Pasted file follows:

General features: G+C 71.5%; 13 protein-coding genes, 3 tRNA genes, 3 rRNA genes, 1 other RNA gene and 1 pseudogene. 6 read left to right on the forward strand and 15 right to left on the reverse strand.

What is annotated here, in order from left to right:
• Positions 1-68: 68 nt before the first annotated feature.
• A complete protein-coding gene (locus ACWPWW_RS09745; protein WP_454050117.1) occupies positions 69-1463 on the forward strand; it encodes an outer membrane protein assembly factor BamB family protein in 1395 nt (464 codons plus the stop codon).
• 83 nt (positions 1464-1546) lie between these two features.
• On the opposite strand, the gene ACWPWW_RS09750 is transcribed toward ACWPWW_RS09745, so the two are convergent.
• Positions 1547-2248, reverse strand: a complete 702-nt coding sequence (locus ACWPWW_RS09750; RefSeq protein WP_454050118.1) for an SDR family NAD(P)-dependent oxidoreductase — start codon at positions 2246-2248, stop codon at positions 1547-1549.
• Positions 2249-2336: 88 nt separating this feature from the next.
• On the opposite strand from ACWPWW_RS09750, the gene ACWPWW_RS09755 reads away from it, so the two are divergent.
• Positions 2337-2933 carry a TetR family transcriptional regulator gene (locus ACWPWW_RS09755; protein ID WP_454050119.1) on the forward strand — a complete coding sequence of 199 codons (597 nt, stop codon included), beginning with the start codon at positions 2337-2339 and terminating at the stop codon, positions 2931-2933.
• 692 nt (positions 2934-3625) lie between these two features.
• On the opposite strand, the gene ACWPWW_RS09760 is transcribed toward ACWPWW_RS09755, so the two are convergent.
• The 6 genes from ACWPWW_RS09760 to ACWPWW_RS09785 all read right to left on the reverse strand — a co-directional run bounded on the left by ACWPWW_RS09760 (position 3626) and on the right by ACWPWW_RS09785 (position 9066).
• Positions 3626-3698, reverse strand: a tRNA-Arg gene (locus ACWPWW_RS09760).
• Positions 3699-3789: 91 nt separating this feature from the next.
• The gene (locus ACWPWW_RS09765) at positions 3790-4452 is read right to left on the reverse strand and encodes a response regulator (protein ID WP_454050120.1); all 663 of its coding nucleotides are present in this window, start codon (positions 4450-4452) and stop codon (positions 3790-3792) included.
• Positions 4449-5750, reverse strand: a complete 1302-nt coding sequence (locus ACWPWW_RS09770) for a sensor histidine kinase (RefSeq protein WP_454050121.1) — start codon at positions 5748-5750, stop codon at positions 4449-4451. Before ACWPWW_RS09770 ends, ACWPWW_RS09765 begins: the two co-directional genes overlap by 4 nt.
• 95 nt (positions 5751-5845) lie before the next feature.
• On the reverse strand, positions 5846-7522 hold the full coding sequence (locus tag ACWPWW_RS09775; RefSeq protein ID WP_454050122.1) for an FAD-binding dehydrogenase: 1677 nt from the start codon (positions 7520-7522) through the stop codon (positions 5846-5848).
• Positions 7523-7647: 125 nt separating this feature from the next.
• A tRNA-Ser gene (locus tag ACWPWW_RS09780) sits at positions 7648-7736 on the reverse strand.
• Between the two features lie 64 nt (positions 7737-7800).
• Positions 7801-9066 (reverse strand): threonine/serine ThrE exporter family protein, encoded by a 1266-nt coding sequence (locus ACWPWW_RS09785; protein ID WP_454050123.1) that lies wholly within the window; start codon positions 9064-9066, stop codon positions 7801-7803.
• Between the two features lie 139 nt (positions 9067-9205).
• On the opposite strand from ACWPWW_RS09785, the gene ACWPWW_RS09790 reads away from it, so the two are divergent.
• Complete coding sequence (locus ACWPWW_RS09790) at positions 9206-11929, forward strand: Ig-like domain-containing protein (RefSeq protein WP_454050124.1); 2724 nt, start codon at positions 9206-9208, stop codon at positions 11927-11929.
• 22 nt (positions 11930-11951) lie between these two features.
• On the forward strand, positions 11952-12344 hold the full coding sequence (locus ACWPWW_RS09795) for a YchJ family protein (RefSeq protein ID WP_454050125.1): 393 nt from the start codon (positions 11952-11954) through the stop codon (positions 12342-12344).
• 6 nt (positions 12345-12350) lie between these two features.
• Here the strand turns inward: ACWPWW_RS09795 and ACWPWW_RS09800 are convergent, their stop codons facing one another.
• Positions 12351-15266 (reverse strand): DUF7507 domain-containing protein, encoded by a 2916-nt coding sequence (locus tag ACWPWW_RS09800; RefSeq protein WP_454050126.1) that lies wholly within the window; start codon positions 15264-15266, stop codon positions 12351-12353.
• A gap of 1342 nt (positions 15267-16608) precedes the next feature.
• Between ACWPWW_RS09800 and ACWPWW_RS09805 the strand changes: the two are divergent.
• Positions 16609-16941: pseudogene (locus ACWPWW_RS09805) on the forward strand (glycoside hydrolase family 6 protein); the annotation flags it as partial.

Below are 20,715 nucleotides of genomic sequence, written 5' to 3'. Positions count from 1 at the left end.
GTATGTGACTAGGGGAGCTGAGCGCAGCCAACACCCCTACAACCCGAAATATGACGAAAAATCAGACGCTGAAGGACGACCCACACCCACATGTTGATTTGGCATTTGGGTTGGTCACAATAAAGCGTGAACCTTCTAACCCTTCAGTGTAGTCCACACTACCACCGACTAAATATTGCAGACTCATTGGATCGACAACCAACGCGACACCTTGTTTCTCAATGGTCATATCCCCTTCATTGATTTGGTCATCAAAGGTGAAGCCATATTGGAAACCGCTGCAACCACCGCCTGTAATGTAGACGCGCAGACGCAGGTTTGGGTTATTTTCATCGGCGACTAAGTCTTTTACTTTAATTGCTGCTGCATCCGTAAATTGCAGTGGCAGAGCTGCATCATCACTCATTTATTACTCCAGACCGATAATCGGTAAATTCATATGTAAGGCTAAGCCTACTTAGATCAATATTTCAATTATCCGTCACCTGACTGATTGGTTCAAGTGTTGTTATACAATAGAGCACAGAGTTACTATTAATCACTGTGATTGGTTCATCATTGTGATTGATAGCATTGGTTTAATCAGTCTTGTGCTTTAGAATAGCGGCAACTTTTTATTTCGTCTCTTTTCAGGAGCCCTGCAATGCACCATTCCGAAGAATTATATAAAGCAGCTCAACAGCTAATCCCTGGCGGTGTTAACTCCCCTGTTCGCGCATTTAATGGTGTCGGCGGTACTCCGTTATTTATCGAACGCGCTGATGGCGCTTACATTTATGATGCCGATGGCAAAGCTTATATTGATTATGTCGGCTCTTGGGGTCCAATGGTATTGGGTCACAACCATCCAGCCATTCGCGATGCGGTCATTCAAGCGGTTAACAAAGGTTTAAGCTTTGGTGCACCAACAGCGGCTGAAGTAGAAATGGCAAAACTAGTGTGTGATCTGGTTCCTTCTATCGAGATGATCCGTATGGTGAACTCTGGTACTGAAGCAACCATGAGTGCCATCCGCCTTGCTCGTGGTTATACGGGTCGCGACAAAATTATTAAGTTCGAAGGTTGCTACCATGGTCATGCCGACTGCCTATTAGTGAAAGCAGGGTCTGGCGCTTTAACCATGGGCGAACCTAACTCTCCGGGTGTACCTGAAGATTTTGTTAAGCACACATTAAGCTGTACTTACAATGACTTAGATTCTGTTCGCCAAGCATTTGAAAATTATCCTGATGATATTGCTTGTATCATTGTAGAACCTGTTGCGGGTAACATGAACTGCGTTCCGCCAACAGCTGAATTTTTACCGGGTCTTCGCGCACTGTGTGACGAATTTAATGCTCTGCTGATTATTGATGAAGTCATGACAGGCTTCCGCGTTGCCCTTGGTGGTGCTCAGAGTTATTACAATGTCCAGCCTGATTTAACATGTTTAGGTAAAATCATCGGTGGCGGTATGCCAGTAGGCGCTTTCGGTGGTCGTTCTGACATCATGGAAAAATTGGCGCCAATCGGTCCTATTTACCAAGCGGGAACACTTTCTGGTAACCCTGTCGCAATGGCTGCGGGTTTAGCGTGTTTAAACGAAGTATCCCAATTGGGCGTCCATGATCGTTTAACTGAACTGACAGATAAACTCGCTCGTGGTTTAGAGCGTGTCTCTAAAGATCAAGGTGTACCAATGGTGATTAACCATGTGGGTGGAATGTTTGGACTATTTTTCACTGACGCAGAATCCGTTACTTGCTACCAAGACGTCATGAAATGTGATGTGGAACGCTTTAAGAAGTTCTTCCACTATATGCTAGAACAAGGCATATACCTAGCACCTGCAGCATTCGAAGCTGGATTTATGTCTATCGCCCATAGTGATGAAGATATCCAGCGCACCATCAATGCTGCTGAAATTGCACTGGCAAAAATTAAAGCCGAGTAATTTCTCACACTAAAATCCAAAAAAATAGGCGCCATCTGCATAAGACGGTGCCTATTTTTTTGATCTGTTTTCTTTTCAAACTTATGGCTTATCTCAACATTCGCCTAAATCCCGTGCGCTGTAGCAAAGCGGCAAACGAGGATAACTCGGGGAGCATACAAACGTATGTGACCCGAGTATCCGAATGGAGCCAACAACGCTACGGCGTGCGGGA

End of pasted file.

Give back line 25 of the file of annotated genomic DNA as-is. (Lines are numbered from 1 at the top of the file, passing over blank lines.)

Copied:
• On the opposite strand from ACWPWW_RS09785, the gene ACWPWW_RS09790 reads away from it, so the two are divergent.